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Turbulent mixing in stably stratified flow: a laboratory and field based study


Stably stratified shear flows, turbulent mixing is suppressed by the background stratification. This project will examine the dynamics of this flow using laboratory experiments and field measurements in strongly thermally stratified Australian rivers.


Associate Professor Nicholas Williamson, Professor Steven Armfield.

Research location

Aerospace, Mechanical and Mechatronic Engineering

Program type



Stable stratified shear flows occur in numerous environmental settings such as in rivers, estuaries and in the atmospheric boundary layer. These conditions are also common in industrial flows such as within heat exchangers and building and ventilation flows. There is a strong motivation to understand the behaviour of these flows. One critical aspect addressed in this study is how turbulent mixing is damped by stable stratification. In river environments, turbulent mixing is a critical process which transports heat, oxygen and nutrients. When turbulence is damped, there can be adverse consequences for aquatic life. A particular motivation of this study is how this damped state of mixing encourages algal blooms in Australian river systems. This project will investigate the fundamental fluid mechanics of mixing in these scenarios using both field measurements supported by a large multidisciplinary team and also with controlled laboratory experiments. Associated work using large scale direct numerical simulations is also ongoing.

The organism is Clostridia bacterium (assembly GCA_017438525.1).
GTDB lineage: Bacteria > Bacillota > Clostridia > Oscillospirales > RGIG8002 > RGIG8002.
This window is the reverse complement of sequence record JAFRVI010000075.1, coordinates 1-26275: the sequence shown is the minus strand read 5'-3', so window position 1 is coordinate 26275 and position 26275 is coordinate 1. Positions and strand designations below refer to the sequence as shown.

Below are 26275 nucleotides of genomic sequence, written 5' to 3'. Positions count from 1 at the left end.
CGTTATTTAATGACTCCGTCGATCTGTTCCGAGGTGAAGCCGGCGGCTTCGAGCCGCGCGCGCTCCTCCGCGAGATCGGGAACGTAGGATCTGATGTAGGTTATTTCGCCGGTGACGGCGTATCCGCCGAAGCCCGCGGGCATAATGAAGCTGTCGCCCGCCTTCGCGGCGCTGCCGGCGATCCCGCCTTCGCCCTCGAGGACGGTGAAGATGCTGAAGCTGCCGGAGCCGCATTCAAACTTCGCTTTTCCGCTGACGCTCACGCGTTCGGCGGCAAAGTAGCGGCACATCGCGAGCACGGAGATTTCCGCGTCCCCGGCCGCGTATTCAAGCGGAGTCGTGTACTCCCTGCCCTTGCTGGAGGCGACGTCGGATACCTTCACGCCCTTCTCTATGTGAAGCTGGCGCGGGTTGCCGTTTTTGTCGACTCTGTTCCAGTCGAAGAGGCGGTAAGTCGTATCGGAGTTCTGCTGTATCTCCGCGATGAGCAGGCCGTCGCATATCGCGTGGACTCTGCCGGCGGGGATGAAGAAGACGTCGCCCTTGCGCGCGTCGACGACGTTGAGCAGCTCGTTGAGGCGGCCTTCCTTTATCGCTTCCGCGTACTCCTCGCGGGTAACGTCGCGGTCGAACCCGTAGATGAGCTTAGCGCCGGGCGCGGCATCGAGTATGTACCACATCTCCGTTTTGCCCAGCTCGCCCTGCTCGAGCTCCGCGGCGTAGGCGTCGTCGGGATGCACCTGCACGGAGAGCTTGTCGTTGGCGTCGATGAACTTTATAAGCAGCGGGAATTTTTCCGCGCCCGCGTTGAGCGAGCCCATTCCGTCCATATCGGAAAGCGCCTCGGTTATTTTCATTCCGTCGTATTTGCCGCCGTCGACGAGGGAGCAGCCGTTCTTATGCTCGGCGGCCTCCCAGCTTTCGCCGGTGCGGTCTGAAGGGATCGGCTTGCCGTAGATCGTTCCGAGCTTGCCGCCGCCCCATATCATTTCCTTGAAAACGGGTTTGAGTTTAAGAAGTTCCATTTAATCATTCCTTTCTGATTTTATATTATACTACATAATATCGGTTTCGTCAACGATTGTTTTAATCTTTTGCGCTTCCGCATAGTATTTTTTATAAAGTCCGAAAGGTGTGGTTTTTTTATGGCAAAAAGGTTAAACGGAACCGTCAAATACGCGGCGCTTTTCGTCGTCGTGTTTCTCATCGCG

Additional information

This project is based in the School of Aerospace, Mechanical and Mechatronic Engineering and is supported by the ARC Discovery Project Grant: `The Dynamics of Suppressed Mixing Regimes in Australian rivers’. We have industry partners: Murray Darling Basin Authority, Water NSW and Hunter Water corporation and further collaboration with freshwater ecologists outside our school of engineering.

The outcomes of this work are both fundamental and applied. The field measurements of stably stratified flow will be unique and provide insights into turbulent mixing at large Reynolds numbers that is relevant to a wide range of environmental and industrial flows. The work is also focused on laying the foundations of a hydraulic model to predict the onset of algal blooms and low dissolved oxygen events, which is the primary interest of the industrial partners.

In this project you will work is other research students, research fellows and academic staff in our very capable fluid mechanics laboratory and be part of a large fluid mechanics community at USYD. On a day to day basis you will be designing and performing laboratory experiments to study stratified flow using particle image velocimetry and laser induced fluorescence (PIV/LIF). You will also play a large part in designing and deploying lab scale instrumentation in field investigations such as on the Murray River. In particular, you will be working with Acoustic Doppler Current Profilers and a new high speed micro-PIV system to measure properties of turbulence in the field concurrently with high-speed temperature measurements.

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Opportunity ID

The opportunity ID for this research opportunity is 2329

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